Ok, so this next one is just a cute picture of my daughter. I couldn’t resist! 😉 You can see that her eye is looking better, though, and it’s not blocking her line of vision as much.
Now the raised, red marks are starting to fade. This is right around 9 months old. (She came to watch me run my first official half marathon.) 🙂
This is taken around 11 months old. Not a whole lot of progress, but at this point she had been off of the medication for a couple of months.
17 months…it was really starting to become less noticeable at this point.
Probably about 18 months old here (when she finally started walking…and I do mean finally)! 🙂
This one was taken at her 2nd birthday party. (It was also right before my twin boys were born…and the end of our quiet, peaceful days together!) You can see how much it has faded at this point.
This one was taken around 3 1/2 years old.
And this final one was taken just a few months ago at her 5th birthday party. If you look, yes, you can still see it under her eye…but I highly doubt anyone ever notices it anymore.
I’m extremely happy with the end results. We are still following up with an eye specialist because she may have had some early bruising from the hemangioma that affected her eye muscles. Her left eye doesn’t seem to be able to go up as high as her right, so occasionally her eyes don’t ‘work together.’ This is called Brown Syndrome. We’re hoping over time she’ll learn how to control it better, but for the time being, we just monitor it once or twice a year. Thankfully, her vision is excellent and she sees equally well out of both eyes.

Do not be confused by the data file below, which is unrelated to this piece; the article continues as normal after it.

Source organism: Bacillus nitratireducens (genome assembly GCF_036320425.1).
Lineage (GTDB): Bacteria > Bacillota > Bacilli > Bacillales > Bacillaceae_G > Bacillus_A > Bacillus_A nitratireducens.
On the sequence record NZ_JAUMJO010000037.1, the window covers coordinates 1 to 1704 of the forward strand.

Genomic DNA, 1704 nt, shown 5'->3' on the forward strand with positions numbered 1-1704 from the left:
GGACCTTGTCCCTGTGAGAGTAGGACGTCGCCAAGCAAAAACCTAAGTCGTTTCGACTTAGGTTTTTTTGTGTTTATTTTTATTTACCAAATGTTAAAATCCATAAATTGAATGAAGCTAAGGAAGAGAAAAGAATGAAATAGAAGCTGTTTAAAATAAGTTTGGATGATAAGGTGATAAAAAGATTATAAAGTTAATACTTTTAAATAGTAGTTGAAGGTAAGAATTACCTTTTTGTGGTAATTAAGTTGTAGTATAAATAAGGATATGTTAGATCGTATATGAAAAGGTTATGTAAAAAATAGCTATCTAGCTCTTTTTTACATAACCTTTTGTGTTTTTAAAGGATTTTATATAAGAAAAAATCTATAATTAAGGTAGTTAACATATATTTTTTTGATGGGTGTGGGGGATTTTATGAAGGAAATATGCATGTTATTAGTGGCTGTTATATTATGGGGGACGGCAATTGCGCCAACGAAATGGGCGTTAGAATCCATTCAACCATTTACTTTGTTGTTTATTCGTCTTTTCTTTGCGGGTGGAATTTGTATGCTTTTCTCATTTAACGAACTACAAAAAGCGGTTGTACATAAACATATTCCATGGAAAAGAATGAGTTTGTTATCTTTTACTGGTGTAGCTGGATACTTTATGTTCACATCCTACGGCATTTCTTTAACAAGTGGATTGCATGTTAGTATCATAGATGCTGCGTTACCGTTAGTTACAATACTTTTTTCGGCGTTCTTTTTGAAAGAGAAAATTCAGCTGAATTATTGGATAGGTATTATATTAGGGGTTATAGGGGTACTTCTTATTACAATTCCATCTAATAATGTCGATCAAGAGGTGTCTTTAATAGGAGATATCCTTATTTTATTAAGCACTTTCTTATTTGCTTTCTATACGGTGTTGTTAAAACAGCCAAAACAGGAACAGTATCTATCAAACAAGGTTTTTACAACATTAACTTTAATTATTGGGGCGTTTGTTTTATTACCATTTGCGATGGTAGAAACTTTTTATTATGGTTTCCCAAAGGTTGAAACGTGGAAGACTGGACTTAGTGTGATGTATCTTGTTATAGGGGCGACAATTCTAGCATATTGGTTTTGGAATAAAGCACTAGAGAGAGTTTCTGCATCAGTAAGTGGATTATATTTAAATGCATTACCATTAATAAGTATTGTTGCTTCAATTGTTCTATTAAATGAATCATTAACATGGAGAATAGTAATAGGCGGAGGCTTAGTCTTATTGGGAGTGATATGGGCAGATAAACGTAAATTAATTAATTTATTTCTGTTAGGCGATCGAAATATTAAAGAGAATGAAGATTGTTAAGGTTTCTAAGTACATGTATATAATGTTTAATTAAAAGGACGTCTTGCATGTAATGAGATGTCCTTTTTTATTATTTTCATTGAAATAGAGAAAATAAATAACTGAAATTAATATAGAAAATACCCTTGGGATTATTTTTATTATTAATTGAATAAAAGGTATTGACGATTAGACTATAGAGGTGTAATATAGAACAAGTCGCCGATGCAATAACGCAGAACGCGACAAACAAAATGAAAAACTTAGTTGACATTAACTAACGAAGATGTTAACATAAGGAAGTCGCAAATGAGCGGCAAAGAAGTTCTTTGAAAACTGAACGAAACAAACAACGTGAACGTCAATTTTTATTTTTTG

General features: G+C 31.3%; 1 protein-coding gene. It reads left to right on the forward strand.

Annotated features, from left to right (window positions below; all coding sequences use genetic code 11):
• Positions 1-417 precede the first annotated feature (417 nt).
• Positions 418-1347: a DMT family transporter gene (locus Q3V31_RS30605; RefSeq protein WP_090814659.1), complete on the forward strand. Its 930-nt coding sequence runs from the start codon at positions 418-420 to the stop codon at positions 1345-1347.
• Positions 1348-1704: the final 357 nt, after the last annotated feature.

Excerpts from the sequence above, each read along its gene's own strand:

If you know of anyone that has a baby with a hemangioma, please share this with them. I would have loved to see more progression pictures like this when my daughter was a baby. Her hemangioma grew so fast and it was definitely a little worrisome to us.
If you are reading this because your baby already has a hemangioma, please watch it extremely closely in the beginning, especially if it’s near an eye. I look back now and wonder if we would have treated it from the very beginning (before it started to grow so rapidly), would she have the eye muscle issues she has now? It’s hard to say. Just know there are options out there and talk to your doctor right away if you see rapid growth. Don’t wait a week (or more) until the next scheduled appointment, like we did.
I hope this helped someone!! Did you or anyone you know have a similar experience? I would love to hear about it in the comments below.
Update 1/22/16 – It’s been two years since I wrote this post, so I thought I would share a little update. This is a very close up picture of her eye at 7 years old. You wouldn’t notice it unless you were LOOKING for it. We are very pleased!